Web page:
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The Tale of the Tape: The (Dis)Similarities Between Luttrell, Mortenson and Montalvan

(To read all of our Lone Survivor posts, please click here. The most important post is "A List of the Mistakes and Differences Between Lone Survivor (Film), Lone Survivor (Book) and Reality" so read that first if you are new to the blog or this topic.)

We’re still kind of shocked no major media outlet has yet covered the inaccuracies (which we discussed in depth in this series) in Marcus Luttrell and Patrick Robinson’s war memoir Lone Survivor, especially since Luttrell has a second book coming out next week and Peter Berg--the planned director for the upcoming film adaptation of Lone Survivor--has Battleship coming out this month.

But to make the disparity clear, we want to compare Lone Survivor to two other “debunked” memoirs, Greg Mortenson’s Three Cups of Tea and Luis Carlos Montalvan’s Until Tuesday. Looking at the tale of the tape, we hope some enterprising journalist will see they should investigate Marcus Luttrell’s Lone Survivor.

The Mistakes

Lone Survivor

- Inflates the number of attackers from 30-40 insurgents (according to the official Navy Medal of Honor citation) to over 100. (Later, in interviews, this number increases to 200.)

- Misidentifies the target as a high ranking lieutenant of Osama Bin Laden (he wasn’t) and a member of al Qaeda (he wasn’t).

- Fails to explain the larger purpose of the marine-led mission, Operation Red Wings.

- Claims a vote took place during the mission that the father of Lt. Mike Murphy and other military officers doubt took place.

- Gets the title wrong (Operation Redwing versus Operation Red Wings) and more.

Three Cups of Tea

From Wikipedia:

“- The story recounted in Three Cups of Tea about Mortenson getting lost and separated on the way down from K2, ending up in Korphe in Pakistan, and promising to build a school did not actually take place.

- The story recounted in Stones into Schools about Mortenson's capture by the Taliban did not occur. His purported kidnappers state he was a guest and the Taliban did not exist in the country at that time.

- Schools that the Central Asia Institute claims to have built either have not been built, have been built and abandoned, are currently used for other purposes such as grain storage, or have not been supported by CAI after they were built.”

Until Tuesday

According to an AP investigation:

- Claims Montalvan shot an attacker, but a fellow soldier claims that he did not.

- Exaggerates the injuries Montalvan sustained in the attack.

- Exaggerates why he was attacked, claiming it was an assassination attempt.

- Exaggerates a car bombing.

So while Mortenson fabricated more events than Luttrell, Montalvan certainly didn’t. Maybe Lone Survivor escaped scrutiny because it isn’t as popular. Let’s see.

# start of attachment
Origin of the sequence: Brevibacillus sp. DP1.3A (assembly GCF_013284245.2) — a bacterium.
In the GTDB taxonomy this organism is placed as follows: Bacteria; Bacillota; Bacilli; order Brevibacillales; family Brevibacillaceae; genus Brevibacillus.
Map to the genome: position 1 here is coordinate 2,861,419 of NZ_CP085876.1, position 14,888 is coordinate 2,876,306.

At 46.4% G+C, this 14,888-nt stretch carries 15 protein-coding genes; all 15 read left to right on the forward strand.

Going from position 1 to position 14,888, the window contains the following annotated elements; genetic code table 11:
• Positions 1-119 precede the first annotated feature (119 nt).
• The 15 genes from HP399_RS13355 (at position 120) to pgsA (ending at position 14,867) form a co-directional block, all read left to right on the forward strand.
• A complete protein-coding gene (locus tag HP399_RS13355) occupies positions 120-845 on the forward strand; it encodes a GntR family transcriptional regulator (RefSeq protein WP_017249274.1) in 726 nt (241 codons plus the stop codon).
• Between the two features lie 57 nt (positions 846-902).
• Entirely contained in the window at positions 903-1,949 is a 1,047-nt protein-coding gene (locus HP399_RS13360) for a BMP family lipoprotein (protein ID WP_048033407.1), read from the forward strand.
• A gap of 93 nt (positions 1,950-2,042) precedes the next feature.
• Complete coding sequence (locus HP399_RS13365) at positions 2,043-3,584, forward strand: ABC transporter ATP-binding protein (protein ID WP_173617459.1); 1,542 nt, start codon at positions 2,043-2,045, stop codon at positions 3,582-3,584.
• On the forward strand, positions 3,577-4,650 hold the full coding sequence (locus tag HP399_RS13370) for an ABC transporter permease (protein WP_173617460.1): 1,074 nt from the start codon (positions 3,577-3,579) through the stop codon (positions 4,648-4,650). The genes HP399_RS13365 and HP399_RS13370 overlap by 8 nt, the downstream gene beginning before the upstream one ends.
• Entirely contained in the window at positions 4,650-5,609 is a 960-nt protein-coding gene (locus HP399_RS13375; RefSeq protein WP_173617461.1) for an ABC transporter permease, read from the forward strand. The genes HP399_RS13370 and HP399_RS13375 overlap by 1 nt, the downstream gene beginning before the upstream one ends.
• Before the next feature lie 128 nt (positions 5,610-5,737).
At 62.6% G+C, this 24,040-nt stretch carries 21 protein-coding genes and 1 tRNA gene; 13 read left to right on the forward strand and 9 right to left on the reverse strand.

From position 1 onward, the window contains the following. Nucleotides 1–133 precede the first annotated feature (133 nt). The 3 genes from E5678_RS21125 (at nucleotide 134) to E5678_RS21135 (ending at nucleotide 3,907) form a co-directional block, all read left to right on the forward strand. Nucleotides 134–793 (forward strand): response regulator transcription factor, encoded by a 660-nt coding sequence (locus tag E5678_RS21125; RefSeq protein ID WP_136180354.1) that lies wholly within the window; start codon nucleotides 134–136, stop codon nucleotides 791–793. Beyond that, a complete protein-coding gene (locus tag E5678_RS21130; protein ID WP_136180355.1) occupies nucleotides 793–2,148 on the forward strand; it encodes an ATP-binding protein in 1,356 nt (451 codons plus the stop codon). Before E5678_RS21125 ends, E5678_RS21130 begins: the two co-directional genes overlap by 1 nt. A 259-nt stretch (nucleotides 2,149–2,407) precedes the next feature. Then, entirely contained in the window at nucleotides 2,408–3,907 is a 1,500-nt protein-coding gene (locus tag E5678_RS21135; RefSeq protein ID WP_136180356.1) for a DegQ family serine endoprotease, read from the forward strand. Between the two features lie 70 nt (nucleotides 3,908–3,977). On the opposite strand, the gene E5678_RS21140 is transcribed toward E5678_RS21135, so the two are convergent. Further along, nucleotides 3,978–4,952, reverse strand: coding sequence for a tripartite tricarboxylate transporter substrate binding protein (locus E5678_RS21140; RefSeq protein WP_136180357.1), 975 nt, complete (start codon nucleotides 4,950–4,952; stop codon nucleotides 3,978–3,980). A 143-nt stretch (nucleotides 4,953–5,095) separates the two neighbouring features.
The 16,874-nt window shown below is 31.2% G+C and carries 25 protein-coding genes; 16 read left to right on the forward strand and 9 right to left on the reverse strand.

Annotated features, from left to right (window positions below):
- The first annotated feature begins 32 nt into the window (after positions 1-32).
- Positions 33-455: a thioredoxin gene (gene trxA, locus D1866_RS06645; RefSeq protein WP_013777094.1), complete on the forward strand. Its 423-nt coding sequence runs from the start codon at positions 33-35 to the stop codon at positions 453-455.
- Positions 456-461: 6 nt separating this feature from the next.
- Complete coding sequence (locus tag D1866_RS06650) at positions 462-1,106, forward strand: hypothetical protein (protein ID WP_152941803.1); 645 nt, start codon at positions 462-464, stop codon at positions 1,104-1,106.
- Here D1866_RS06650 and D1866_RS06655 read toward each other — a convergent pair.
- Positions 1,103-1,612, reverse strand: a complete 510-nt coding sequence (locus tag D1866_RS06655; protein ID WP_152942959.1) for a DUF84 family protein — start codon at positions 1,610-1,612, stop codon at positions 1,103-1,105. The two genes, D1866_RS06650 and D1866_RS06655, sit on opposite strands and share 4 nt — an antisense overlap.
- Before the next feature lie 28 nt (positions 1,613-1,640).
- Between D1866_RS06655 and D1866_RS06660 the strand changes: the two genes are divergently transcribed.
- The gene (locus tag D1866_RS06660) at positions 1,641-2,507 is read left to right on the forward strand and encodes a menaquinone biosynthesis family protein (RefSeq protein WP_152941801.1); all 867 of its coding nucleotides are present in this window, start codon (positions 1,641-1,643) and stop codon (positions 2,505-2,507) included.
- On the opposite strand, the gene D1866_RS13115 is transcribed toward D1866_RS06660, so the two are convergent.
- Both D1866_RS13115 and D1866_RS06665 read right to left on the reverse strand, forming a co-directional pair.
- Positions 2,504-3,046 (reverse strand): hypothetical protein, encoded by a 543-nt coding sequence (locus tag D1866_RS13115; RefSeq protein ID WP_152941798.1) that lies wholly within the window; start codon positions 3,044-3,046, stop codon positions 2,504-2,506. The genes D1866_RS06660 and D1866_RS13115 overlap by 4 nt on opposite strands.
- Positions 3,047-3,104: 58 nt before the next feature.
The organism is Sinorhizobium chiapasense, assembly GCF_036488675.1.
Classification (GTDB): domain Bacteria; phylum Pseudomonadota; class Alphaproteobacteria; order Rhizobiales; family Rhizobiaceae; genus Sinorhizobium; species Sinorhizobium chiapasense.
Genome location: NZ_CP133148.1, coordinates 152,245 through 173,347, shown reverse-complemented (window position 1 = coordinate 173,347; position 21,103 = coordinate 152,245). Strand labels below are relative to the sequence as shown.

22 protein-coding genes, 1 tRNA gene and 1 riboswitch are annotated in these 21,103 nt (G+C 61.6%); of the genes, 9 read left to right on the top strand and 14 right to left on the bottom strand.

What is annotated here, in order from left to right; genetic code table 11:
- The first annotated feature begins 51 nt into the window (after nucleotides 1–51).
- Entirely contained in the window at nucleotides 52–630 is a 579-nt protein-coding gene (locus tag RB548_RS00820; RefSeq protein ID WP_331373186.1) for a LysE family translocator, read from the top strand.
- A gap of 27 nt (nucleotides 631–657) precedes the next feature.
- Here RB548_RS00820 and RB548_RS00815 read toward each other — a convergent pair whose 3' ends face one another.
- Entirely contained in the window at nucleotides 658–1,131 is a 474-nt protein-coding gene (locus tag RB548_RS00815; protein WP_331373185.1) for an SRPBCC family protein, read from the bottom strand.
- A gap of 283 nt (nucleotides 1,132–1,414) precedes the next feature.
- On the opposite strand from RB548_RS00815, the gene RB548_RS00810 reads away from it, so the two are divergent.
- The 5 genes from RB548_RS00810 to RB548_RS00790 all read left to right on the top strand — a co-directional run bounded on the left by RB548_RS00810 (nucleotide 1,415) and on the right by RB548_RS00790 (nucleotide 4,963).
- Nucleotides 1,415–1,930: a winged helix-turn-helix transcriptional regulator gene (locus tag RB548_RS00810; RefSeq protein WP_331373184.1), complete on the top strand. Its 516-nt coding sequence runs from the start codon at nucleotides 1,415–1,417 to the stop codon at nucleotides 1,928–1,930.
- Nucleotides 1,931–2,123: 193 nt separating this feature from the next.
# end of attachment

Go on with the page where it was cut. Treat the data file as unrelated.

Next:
Lone Survivor

- In Eric C’s opinion, the most popular war memoir released by a soldier since 9/11.

- Lone Survivor reached number one on the New York Times bestseller list, remains a top twenty New York Times bestseller and has spent at least 70 weeks on the New York Times bestseller list.

- The movie adaptation of Lone Survivor starts filming in September, starring Mark Wahlberg and directed by Peter Berg.

- Marcus Luttrell has appeared on NBC's Today Show, every Fox News show, and has so many popular speaking engagements lined up, The Hollywood Reporter wrote an article about it.

- On a personal level, three different people recommended Lone Survivor to me. That’s three more times than any other war memoir.

- Michael found a copy of Lone Survivor in Afghanistan, ironically, in the Korengal valley.

Three Cups of Tea

- In Michael C’s opinion, until the debunking, the most popular book related to Pakistan in America.

- Reached number one on the New York Times bestseller list, and remained on the list for four years, only dropping once the media scrutiny got too intense.

- Mortensen was interviewed everywhere, like Parade magazine, USA Today, Outside magazine, and others.

- One of our high school teachers recommended the book to us. It also became required reading for soldiers deploying to Afghanistan.

- Michael also found a copy of this book in the Korengal library.

Until Tuesday

- Eric C hadn’t heard of it until it got debunked.

- Appeared on The New York Times bestseller list at #19.

- Waterman Entertainment bought the film rights, according to Variety.

- Doesn’t even have a Wikipedia page, at least not one that shows up on Google.

So Lone Survivor is probably tied with Three Cups of Tea in popularity, but way ahead of Until Tuesday. Did the media cover the the discrepancies equally?

Media Coverage

Lone Survivor

- Blog posts on On Violence.

- A Marine Corps Gazette article by Ed Darack.

- A website by Ed Darack.

Three Cups of Tea

- An expose by Jon Krakauer and 60 Minutes.

- According to Google News, the Three Cups of Tea controversy had at least 485 news articles written about it...this week alone.

- Last year, every major news outlet covered the Three Cups of Tea controversy.

Until Tuesday

- The AP investigated Montalvan and the facts in Until Tuesday.

- ABC News, The Huffington Post, The Washington Post, The New York Times “At War”, and the Army Times all ran stories on the controversy.

Far and away, Three Cups of Tea got the most coverage, with Until Tuesday pulling in a strong second with Lone Survivor a distant, distant third. Maybe Lone Survivor has a really heartwarming message that causes journalists to avoid debunking it.